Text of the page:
Senior imam says Mitzvah Day has given ‘new dimension’ to interfaith work
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Senior imam says Mitzvah Day has given ‘new dimension’ to interfaith work

Religious and political leaders praise Jewish community's annual day of good deeds as it celebrates a decade

Some young Mitzvah Day volunteers at Northwood and Pinner Liberal Synagogue
Some young Mitzvah Day volunteers at Northwood and Pinner Liberal Synagogue

One of Britain’s most senior Muslim leaders has praised Mitzvah Day for “giving a new dimension to interfaith work,” as the charity celebrates its tenth year.

Imam Qari Muhammad Asim, a lawyer and religious leader who chairs the Mosques and Imams National Advisory Board, was among a host of high-profile names urging people to get involved in social action this month.

“Mitzvah Day has given a new dimension to interfaith work,” said the Leeds imam, who was awarded an MBE by The Queen in 2012. “Volunteering for causes which matter increases the social capital in Britain and brings communities together.”

He added: “Having taken part in Mitzvah Day many times over the past ten years, I know that is allows for meaningful conversations and relationships to develop.”

The charity, which began life in J-Hub in north London ten years ago, has fostered interfaith relations through social action, and an interfaith cooking event at Jewish community centre JW3 took place on Monday, dedicated to the memory of Fahim Mazhary, a long-term Muslim Mitzvah Day volunteer who died earlier this year.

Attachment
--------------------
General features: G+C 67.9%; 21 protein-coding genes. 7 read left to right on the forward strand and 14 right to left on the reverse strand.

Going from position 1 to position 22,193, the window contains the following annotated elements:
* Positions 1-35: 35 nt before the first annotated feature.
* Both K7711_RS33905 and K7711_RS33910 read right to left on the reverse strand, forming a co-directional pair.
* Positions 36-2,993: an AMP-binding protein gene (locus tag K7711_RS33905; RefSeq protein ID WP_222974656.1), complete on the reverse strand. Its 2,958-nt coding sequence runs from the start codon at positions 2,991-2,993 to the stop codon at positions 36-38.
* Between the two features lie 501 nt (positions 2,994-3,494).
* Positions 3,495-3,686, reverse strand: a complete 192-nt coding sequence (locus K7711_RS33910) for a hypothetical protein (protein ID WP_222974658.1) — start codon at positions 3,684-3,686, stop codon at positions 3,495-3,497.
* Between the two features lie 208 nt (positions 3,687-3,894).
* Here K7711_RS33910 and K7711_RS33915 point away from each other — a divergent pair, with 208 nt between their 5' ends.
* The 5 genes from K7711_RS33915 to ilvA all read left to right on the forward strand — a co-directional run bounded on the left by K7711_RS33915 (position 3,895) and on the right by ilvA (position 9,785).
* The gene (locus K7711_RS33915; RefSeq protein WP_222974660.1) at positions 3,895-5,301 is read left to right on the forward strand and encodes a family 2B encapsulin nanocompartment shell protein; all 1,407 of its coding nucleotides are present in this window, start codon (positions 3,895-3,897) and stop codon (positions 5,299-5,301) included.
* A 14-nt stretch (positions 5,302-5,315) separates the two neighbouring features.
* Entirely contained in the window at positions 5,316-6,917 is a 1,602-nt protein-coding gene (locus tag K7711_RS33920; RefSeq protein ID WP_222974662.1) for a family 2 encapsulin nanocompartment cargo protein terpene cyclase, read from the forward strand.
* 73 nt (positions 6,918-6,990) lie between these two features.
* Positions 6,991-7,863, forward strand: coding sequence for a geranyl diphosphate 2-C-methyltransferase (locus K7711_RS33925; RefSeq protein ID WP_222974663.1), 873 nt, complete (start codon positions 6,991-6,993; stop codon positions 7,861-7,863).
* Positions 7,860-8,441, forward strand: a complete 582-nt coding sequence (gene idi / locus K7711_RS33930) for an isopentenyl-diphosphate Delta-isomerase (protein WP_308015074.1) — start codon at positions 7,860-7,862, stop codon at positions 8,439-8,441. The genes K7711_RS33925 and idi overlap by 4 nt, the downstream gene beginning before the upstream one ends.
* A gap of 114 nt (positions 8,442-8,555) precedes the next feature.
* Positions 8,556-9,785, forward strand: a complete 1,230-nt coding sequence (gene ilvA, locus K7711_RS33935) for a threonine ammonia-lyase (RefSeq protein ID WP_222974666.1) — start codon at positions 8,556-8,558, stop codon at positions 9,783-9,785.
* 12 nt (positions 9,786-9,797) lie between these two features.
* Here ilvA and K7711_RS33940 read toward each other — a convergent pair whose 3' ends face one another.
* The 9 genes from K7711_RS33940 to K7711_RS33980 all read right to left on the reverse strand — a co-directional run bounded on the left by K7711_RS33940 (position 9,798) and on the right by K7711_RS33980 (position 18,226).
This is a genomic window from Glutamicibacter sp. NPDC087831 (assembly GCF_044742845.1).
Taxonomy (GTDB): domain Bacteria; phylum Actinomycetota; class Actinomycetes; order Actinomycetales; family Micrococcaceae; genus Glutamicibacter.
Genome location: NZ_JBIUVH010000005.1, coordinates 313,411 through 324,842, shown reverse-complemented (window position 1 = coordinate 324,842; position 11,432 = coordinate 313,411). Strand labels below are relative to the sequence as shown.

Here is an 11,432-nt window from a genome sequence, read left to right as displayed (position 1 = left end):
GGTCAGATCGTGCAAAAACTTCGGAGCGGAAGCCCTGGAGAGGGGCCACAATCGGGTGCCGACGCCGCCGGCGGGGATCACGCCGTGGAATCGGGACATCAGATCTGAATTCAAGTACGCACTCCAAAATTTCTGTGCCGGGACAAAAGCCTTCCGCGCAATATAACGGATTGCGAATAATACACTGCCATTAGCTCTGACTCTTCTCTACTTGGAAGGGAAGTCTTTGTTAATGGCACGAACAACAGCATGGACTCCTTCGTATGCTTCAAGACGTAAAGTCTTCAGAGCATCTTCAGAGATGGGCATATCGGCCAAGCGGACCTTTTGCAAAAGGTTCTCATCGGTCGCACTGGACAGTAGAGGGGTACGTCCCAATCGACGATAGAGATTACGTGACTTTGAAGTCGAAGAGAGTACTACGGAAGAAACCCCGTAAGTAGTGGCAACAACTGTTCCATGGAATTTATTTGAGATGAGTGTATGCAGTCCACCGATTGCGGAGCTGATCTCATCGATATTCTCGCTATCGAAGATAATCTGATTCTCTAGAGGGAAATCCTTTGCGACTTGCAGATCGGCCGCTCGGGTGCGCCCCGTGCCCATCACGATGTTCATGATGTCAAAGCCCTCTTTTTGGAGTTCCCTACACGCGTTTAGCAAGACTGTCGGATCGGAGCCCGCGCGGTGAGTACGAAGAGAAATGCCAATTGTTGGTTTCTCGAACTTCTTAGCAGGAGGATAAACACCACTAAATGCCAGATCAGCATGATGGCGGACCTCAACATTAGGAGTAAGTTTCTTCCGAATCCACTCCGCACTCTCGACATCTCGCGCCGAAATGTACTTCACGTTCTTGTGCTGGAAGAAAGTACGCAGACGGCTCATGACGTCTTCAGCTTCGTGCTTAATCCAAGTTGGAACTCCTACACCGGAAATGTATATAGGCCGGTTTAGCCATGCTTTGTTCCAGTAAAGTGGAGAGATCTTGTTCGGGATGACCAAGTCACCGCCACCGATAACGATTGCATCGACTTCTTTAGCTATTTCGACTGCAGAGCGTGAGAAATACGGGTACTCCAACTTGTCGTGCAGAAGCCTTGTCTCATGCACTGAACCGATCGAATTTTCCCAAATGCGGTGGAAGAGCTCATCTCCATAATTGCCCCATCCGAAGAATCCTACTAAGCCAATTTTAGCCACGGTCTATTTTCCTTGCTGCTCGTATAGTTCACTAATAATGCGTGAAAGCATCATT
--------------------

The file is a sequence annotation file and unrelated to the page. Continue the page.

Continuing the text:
Fahim’s daughter Hibba attended the event, alongside members of the local Jewish, Muslim and Zoroastrian communities. The food was picked up by a Christian volunteer from Emmanuel Church and will be used at their Winter Night Shelter.

Asim was joined in his praise by Prime Minister Theresa May, Scottish First Minister Nicola Sturgeon, London Mayor Sadiq Khan and Chief Rabbi Ephraim Mirvis.

May said she was “proud to have taken part in Mitzvah Day activities in previous years,” adding that she had seen the initiative grow to encompass more than 40,000 volunteers over the years.

Mirvis said Mitzvah Day’s impact had been “absolutely extraordinary,” adding: “It’s amazing to consider the fact that Mitzvah Day has only been around for 10 years, because it seems as if this has been an institution in our community lasting for decades and decades.”

Senior Reform Rabbi Laura Janner Klausner said its impact had been “far beyond what anyone could have possibly imagined,” adding: “It has united people in a common cause, bringing them together as one and standing in defiance against those who would seek to divide us.”

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